Govt to review POL prices
The government will review the petroleum prices next month and if the
prices in the international market remain high, an upward revision will be made in the POL
prices at home.
The Federal Minister for Petroleum and Natural Resources Usman
Aminuddin, and Secretary Petroleum Abdullah Yousaf told the press that the petroleum
prices would be reviewed after every three months. The price of furnace oil, however,
would be reviewed every month.
The officials said that if the petrol prices in the international
market came down, the relief would be passed on to the consumers. But if the prices
remained high, the government will have no other option but to make an upward revision in
When the secretary petroleum was asked to comment on his statement that
the prices of furnace oil had not been increased, the secretary said he was at fault.
He explained that he was out of the country when the increase in the
price of furnace oil was made and when the press reporter phoned him to inquire about the
increase on Wednesday night, he was not aware of it and it was too late to check it from
the concerned officials. The secretary agreed with the questioner that a press release
should have been issued by the ministry.
The officials hoped that the increase in the furnace oil would not
result in price hike. They said that except for 15 per cent general sales tax on the
furnace oil, no other tax had been levied by the government.
On December 11, 1999 the government had increased the prices of
petroleum products by an average of over 10 per cent.
The increase had pushed up the price of one litre petrol (Premier) from
Rs 26.04 to Rs. 29.
Clinton says Pakistan trip still a possibility
US President Bill Clinton said on Wednesday he might still visit
Pakistan next month as part of a planned South Asian tour but only if he felt it would
further US interests.
"I haven't decided whether I'm going to Pakistan or not ... I will
make a decision based on what I think will best serve our long-term interests,"
Clinton told a news conference.
He defined those interests as the non-proliferation of weapons of mass
destruction, preventing an arms race and resolving ongoing disputes between India and
Pakistan particularly over Kashmir.
Clinton said he hoped his trip, now scheduled to include only India and
Bangladesh, would raise awareness in the United States about the dangers posed by fighting
between New Delhi and Islamabad, both of which now have nuclear arsenals.
Wapda may accept 17.3pc cut in Hubco tariff
The Water and Power Development Authority (Wapda) is likely to accept
the latest Hub Power Company offer of a 17.3 percent cut in tariff in exchange for
concessions on fuel oil imports.
Details of the new proposals are still being worked out at Wapda House
Lahore, and credible sources have confirmed that General Zulfikar has shown some
inclination towards accepting the proposal.
According to preliminary indications, the government will have to give
concessions to the power producer on the import of furnace oil in the country.
General Zulfikar had been advocating minimum of 30 percent reduction in
the Hubco tariff. However, sources close to him said that the government wanted to resolve
the issue before the deadline for the Paris Club rescheduling comes closer.
New Insurance Act by next month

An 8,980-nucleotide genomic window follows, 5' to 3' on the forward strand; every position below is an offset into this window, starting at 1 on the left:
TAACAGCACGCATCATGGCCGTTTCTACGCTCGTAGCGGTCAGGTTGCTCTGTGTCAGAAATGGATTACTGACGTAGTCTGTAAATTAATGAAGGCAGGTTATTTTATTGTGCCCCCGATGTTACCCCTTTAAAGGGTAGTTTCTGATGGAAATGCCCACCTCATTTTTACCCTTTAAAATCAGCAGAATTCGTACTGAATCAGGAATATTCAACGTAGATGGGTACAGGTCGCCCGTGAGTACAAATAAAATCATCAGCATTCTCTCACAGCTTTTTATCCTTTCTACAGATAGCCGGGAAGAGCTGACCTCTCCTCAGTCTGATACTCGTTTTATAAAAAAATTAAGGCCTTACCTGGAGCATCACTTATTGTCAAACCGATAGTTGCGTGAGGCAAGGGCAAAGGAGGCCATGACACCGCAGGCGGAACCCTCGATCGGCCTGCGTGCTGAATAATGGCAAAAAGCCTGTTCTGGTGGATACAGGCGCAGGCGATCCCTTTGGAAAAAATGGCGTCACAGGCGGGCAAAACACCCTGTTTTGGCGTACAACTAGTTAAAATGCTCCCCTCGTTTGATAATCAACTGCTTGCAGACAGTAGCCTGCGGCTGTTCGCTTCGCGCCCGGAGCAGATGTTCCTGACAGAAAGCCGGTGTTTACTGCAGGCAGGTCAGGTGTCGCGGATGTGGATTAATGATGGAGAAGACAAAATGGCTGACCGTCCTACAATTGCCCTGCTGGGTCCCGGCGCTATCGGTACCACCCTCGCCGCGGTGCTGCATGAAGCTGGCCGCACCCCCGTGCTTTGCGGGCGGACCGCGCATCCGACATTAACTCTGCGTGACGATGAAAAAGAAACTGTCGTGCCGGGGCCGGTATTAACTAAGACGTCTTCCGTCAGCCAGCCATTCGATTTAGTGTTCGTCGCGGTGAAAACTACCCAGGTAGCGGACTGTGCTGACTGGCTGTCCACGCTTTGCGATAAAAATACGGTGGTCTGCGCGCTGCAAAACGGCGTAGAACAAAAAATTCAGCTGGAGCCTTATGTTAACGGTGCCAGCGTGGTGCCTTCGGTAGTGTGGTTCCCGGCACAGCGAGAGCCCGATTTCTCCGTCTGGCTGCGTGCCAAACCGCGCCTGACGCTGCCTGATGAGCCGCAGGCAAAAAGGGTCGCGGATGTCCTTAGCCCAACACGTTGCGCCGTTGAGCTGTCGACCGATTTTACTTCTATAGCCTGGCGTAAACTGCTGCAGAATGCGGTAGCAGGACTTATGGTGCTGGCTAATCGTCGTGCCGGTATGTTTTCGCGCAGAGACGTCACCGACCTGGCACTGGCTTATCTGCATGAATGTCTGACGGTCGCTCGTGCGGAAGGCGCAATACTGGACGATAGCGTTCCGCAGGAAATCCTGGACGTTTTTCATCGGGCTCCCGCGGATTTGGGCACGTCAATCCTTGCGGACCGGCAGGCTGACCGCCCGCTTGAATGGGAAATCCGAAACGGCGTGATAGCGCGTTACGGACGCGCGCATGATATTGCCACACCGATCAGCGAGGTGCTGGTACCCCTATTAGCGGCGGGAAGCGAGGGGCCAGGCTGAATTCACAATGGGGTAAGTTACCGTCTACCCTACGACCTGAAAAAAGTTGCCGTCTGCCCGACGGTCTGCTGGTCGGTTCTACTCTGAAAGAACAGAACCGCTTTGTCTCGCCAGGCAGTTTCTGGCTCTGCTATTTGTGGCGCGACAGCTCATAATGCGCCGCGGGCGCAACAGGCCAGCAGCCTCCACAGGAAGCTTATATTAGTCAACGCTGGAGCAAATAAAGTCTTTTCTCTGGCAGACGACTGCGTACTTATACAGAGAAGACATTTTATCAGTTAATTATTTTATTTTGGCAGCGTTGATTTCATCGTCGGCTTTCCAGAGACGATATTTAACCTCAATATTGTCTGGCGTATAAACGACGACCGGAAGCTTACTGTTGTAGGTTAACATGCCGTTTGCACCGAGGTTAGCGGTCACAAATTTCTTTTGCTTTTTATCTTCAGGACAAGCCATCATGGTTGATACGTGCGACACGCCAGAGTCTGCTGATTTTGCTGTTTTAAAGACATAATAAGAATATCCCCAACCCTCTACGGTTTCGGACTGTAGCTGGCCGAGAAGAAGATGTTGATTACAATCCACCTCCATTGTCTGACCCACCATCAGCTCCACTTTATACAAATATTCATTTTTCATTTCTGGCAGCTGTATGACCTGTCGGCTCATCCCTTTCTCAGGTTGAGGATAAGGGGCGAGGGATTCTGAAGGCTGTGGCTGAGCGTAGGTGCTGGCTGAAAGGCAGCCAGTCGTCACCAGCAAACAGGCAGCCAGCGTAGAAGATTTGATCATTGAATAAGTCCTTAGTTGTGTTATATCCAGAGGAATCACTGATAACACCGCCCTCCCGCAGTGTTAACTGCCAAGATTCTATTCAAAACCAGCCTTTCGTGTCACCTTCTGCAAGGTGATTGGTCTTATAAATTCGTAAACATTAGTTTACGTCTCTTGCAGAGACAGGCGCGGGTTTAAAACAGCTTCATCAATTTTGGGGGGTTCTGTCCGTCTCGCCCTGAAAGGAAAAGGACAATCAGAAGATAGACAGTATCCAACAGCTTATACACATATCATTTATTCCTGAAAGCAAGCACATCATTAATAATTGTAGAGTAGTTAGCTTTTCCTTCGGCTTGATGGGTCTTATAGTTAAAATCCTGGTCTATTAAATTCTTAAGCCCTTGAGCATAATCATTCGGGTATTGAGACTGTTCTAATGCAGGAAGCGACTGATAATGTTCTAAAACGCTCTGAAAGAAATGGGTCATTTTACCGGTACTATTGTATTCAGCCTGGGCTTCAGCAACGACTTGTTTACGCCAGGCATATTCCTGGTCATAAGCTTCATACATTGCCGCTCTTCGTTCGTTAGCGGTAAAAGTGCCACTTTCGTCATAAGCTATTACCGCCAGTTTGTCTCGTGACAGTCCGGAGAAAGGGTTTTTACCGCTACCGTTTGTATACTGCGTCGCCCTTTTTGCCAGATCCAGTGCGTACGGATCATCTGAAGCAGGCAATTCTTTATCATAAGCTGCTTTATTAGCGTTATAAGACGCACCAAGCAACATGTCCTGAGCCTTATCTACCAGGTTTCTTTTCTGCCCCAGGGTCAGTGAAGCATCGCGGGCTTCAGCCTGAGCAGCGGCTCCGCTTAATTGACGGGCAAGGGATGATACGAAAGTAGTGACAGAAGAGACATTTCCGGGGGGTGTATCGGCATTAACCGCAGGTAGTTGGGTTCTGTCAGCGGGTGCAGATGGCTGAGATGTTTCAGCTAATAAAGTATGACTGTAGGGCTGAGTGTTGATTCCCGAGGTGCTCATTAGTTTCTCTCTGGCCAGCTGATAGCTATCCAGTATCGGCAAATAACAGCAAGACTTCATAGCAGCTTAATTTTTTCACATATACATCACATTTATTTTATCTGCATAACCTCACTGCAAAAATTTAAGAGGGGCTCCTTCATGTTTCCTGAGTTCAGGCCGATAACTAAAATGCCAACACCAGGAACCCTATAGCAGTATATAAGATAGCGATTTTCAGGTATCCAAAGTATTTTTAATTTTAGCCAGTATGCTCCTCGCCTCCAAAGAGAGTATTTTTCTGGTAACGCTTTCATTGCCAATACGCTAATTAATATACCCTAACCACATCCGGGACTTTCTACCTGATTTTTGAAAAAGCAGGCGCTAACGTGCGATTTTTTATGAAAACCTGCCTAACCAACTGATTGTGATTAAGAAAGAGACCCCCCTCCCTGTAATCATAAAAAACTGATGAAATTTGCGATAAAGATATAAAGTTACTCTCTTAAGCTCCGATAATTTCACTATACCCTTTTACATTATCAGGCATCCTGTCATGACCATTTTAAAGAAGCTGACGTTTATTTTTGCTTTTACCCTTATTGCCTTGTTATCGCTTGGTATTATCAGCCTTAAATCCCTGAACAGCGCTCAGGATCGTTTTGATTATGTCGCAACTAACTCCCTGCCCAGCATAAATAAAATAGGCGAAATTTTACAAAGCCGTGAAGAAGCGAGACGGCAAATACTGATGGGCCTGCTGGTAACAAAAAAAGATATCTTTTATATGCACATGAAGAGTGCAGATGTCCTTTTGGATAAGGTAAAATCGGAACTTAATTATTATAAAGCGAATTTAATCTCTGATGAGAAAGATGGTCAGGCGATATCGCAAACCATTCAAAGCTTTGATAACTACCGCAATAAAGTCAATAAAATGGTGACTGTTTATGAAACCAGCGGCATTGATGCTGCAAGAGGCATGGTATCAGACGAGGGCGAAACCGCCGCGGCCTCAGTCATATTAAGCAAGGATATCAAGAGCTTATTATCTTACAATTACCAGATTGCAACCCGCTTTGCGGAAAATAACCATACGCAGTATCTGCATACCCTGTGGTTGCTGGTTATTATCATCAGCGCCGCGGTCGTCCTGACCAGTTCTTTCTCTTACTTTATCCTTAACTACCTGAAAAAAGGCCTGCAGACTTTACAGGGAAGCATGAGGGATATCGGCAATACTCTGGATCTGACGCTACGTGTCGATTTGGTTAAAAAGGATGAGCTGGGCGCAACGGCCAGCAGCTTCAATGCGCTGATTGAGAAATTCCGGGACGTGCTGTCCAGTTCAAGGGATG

The revised Insurance Act will be promulgated by next month which
envisages changes to protect the rights of the insured, officials at the commerce ministry
said here on Tuesday.
The Ministry is busy in giving final touches to the draft. The process
to revise the existing Insurance Act was on for the last six months.
According to the officials, there are major changes in the solvency
margin, capital requirement and expense ratio. The paid-up capital limit is likely to be
increased both for the life insurance as well as the general insurance companies.
New cotton policy
The federal ministry of agriculture has started contacting various
interest groups of farmers in a quest to develop new cotton policy.
Official sources told that the federal government wanted the fresh
policy to be finalized and announced for the coming season before cotton sowing.
SBP mulling transfer of some key jobs to NBP
The State Bank of Pakistan is considering to retain the job of
monitoring and supervision of the banking system while transferring important functions
including government's payments and receipts to the National Bank.
Official sources told that the issuance of fresh currency notes may
also be handed over to the National Bank.
Governor State Bank Dr Ishrat Hussain believes that the central bank
should mainly be conducting the supervision and monitoring of commercial banks and the
banking system and that the rest of the job should be handed over to the NBP or any other
Fuel, gas, telecom and financial sectors' sell-off to fetch $3
The privatisation of state-run companies in fuel, gas, telecom and
financial sectors are likely to fetch over $3 billion helping the government to retire its
short-term expensive foreign loans due by next year.
The new privatization policy is expected to be announced this week and
the reconstituted Privatization Commission has indicated that oil and gas sector is the
priority, replacing the financial sector. Pak Telecom is ready for privatization and the
government is waiting for the green signal from its financial adviser, Goldman Sachs.
The information available revealed that under the new mechanism cited
by the Privatisation Commission, during zero to eight months, Sui Northern Gas, Sui
Southern Gas and fertilizer companies' shares are likely to be sold to foreign investors,
while in eight to 18 months, the government would sell its stakes in PSO, PTCL and Habib